Positioning food systems to deliver healthy diets in Pakistan
28 March 2019 – Today the Benazir Income Support Programme (BISP) and the Global Panel on Agriculture and Food Systems for Nutrition hosted a High-level Roundtable discussion with more than 30 senior stakeholders from across Government, international agencies, civil society and the private sector to inform a strategic approach to securing healthy diets in Pakistan and progress towards Pakistan’s Vision 2025 and the Sustainable Development Goals. Among the attendees Senior Federal and Provincial Government stakeholders, private sector, civil society, academia, donor agencies and development partners. The roundtable was convened the day after the launch of “Ehsas”, the government’s new programme to promote equalities, which amongst other things centres on human capital development of which healthy diet is a core component.
In Pakistan, two out of three households cannot afford a nutritious diet. Malnutrition is estimated to cost the economy PKR 704.3 billion annually, equivalent to 3% of GDP. Achieving high-quality diets for all is critically important to deliver agricultural advancement, improve retail and trade, better education, social development and economic prosperity.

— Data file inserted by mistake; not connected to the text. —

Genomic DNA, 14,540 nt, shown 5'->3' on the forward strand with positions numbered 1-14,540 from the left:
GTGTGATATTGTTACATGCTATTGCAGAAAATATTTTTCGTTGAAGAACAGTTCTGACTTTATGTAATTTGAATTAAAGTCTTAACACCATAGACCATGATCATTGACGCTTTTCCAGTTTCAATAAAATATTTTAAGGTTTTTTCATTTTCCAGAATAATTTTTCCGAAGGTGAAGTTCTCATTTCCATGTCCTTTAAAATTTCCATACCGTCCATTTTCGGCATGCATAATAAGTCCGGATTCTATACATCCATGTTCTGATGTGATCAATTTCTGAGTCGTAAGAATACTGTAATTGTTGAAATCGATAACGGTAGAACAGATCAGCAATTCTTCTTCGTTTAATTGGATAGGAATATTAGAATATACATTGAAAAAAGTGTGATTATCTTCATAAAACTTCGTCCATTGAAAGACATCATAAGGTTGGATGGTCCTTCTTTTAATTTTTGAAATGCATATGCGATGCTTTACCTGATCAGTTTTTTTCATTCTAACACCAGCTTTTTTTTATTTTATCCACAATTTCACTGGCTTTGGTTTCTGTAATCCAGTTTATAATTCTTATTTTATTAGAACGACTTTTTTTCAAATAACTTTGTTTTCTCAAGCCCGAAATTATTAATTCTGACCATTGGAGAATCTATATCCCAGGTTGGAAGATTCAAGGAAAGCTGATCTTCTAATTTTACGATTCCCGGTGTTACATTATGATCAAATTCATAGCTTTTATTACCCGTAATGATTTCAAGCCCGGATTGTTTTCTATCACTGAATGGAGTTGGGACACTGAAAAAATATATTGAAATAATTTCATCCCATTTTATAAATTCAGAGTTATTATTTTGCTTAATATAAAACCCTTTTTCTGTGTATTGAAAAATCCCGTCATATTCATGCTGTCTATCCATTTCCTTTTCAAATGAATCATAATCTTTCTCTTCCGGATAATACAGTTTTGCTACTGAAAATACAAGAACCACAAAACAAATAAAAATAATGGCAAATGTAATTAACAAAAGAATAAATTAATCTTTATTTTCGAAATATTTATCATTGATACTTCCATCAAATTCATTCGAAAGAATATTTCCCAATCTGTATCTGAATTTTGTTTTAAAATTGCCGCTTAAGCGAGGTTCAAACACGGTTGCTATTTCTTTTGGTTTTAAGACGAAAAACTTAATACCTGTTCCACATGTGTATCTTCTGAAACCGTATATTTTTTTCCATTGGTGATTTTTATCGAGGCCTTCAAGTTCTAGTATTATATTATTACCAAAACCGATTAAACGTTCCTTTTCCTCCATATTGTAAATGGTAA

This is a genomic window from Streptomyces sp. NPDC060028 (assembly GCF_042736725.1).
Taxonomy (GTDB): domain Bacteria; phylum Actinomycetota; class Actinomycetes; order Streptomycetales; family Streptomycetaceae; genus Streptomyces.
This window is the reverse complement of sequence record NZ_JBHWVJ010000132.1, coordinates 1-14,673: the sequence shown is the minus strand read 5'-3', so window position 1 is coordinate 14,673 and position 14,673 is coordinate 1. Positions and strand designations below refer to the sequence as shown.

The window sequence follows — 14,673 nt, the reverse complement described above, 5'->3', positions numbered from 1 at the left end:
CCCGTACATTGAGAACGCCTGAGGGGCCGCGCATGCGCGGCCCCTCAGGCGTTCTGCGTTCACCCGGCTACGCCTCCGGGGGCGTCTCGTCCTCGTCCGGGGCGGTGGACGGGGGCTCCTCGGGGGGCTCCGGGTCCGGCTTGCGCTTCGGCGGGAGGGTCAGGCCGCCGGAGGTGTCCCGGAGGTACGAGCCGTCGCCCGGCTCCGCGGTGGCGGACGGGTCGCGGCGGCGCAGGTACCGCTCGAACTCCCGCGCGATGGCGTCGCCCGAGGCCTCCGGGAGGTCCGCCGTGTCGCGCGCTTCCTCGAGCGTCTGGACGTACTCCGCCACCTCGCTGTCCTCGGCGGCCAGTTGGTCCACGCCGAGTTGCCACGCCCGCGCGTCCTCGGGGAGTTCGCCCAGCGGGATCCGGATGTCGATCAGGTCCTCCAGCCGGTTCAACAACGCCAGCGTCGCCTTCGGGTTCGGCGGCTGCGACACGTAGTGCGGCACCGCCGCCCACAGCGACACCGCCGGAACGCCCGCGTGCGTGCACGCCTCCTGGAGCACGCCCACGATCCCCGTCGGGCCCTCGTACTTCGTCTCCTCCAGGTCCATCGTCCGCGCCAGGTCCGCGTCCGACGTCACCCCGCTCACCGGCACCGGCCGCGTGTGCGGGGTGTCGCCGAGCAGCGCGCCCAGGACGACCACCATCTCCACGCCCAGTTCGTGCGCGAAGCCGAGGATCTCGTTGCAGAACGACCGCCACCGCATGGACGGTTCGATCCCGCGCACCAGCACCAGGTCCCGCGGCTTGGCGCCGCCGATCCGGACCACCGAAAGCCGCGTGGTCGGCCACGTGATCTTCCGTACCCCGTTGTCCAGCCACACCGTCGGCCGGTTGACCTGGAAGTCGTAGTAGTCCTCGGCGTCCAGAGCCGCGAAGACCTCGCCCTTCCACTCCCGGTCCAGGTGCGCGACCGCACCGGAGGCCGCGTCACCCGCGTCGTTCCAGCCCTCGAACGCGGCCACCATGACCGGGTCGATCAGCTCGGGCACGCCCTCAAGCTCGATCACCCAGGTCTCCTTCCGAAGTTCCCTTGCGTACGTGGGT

“Government has recently shown a renewed commitment to addressing malnutrition in the country, but a lot more needs to be done. Today’s meeting intended to clarify responsibilities with regard to nutrition governance, and identify the mechanisms required to take this agenda forward”, says Dr Sania Nishtar, Chairperson of the Poverty Alleviation and Coordination Council.
“An effective route to reducing malnutrition in Pakistan, which has the 9th highest rate of stunting in the world, is for policy leaders to identify actions that ensure that the food that make up healthy diets are widely available and affordable”, says Tom Arnold, Global Panel Member and Chair of the Taskforce on Rural Africa.
“Fighting malnutrition is at the heart of the UK’s work in Pakistan. DFID Pakistan is reaching millions of women and children through our food fortification initiatives across the country. But the real win is looking at food systems and it is great to see all stakeholders on the same page, addressing this complex challenge for a healthier and more productive population”, said Head of DFID Pakistan Joanna Reid.
As part of the effort to improve diets, BISP and the Global Panel have also called to consider giving greater priority to avoiding the loss and waste of nutritious foods already being produced. A policy brief on nutrient loss and waste, presented at the meeting, points out that many of the foods that are critical components of healthy diets are also the most perishable. With over one third of fruits and vegetables lost or wasted before reaching our plates, reducing such loss would not just yield substantial benefits to diets and health, but for economies and the environment too.
An outcome of the event is a statement of intent in which ministers’ experts and other stakeholders agreed on specific, actionable policy options within their spheres of influence to support the provision of safe, affordable, accessible and healthy diets. The statement of intent is available at glopan.org/Pakistan-nutrition-statement.
This is a clear sign of commitment within the country to ensuring the future of Pakistan is one where people have access to safe, affordable and healthy diets.